Many people injured in an accident involving a commercial truck firmly believe the truck driver was at fault, but don’t know how to prove it. Burmeister Law does know how to prove truck driver negligence. 

Commercial trucking companies and their professional drivers, along with their insurance carriers, commonly avoid admitting fault for a collision and will even go so far as to clear a scene of recording devices that could prove their driver’s fault. It’s often challenging for the typical person to obtain the required records and evidence to prove negligence. This is why it’s imperative that you obtain representation from an attorney experienced in proving truck driver negligence immediately. 

Kathryn Burmeister of Burmeister Law has the experience and proven track record you need. She has extensive resources and knowledge for conducting an independent investigation and an analysis of the evidence collected. Her in-depth discovery process will allow her to identify the cause of the accident and all possible responsible parties. 

How Burmeister Law Will Prove Truck Driver Negligence

Most often, cases involving commercial trucking accidents are settled out of court, but sometimes cases go to trial. In these situations, the injured person must prove their claim using irrefutable evidence. Proving driver negligence requires the presence of four basic components:

  1. Duty of care. Commercial truck drivers have a duty to drive in a safe and reasonable way.
  2. Breach of duty. The driver did not operate his truck in a safe and reasonable way.
  3. Causation. The driver’s breach of duty of care resulted in the accident and caused injuries to the victim.
  4. Damages. The injuries resulted in financial and non-financial expenses (damages).

If Kathryn Burmeister’s independent investigation uncovers evidence proving these four components, she will fight for compensation for lost income, medical expenses, pain, and suffering, as well as other damages. 

Types of Commercial Truck Driver Negligence 

When a truck driver causes an accident that injures another, due to his violation of the expected duty of care, he is considered negligent. Some, but not all, of the most common violations of the expected duty of care include:

  • Driving while under the influence. Driving while intoxicated with alcohol or under the influence of drugs is illegal for all drivers, but professional truckers face even stricter limits. A police officer will arrest people driving typical passenger vehicles if they have a blood alcohol concentration (BAC) of 0.08. Commercial truck drivers, however, are considered drunk with a BAC of 0.04.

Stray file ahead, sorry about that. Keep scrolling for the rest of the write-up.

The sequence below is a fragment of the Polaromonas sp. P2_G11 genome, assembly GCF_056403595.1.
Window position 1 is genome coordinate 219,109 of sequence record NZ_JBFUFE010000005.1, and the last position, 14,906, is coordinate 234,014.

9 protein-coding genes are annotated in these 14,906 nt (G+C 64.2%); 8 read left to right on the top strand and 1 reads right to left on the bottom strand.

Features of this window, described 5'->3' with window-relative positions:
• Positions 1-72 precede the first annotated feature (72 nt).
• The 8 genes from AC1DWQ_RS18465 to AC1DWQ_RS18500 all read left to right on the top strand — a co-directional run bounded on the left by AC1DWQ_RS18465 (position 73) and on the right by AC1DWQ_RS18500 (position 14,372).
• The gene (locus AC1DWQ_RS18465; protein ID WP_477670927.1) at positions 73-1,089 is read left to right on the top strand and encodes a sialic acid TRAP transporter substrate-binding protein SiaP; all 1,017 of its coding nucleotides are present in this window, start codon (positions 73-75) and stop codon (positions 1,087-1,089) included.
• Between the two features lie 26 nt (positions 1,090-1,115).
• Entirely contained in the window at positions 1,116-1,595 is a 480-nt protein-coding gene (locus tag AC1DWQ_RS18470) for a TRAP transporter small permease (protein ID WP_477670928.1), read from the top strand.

• Hours of service violations. Trucking regulations strictly limit the number of hours they can operate their big-rigs or semis without a break to rest. Sometimes drivers purposely push past these limits so they can deliver their cargo in less time. Some drivers and commercial trucking companies may try to edit of destroy driving logs if they know the driver violated hours of service limits.
  • Speeding. Because of their size and weight, 18-wheelers and other big trucks cannot stop as quickly as personal cars and trucks. If a truck driver exceeds speed limits, he is more likely to lose control if sudden braking or stopping becomes necessary.
  • Reckless or aggressive driving. Reckless driving occurs when truckers weave in and out of traffic, or drive in other dangerous ways like changing lanes improperly. Road rage leads to aggressive driving, which may cause the driver to use unnecessarily dangerous maneuvers. This irresponsible lack of self- control often leads to accidents.
  • Distracted driving. Federal trucking regulations prohibit the use of cell phones or other mobile devices by commercial truck drivers. Sending and reading text messages and talking on cell phones represents a common cause of many accidents and truckers must especially avoid this temptation.
  • Failure to properly maintain or inspect truck. Commercial drivers must regularly inspect and perform necessary routine maintenance on their trucks before getting on the road. Burmeister Law will determine if the accident occurred because of a mechanical issue that a pre-trip inspection would have caught.
  • Typical traffic violations. Truck drivers who do things like run stop signs or traffic lights can also be found negligent in the event of an accident.
  • Improper licensing or training. Federal regulations for commercial truckers require they obtain and maintain a special commercial driving license. To receive this license, they must undergo specific training. An experienced truck accident lawyer will know how to discover if the trucker has valid commercial licensing and adequate training.

Often, it’s difficult to get access to evidence proving one or more of these examples of negligence. Experienced truck accident attorney Kathryn Burmeister has what it takes to get to all of the facts. As your advocate and legal representative, she will tirelessly fight for your right to receive the compensation you need to recover and restore your life.  


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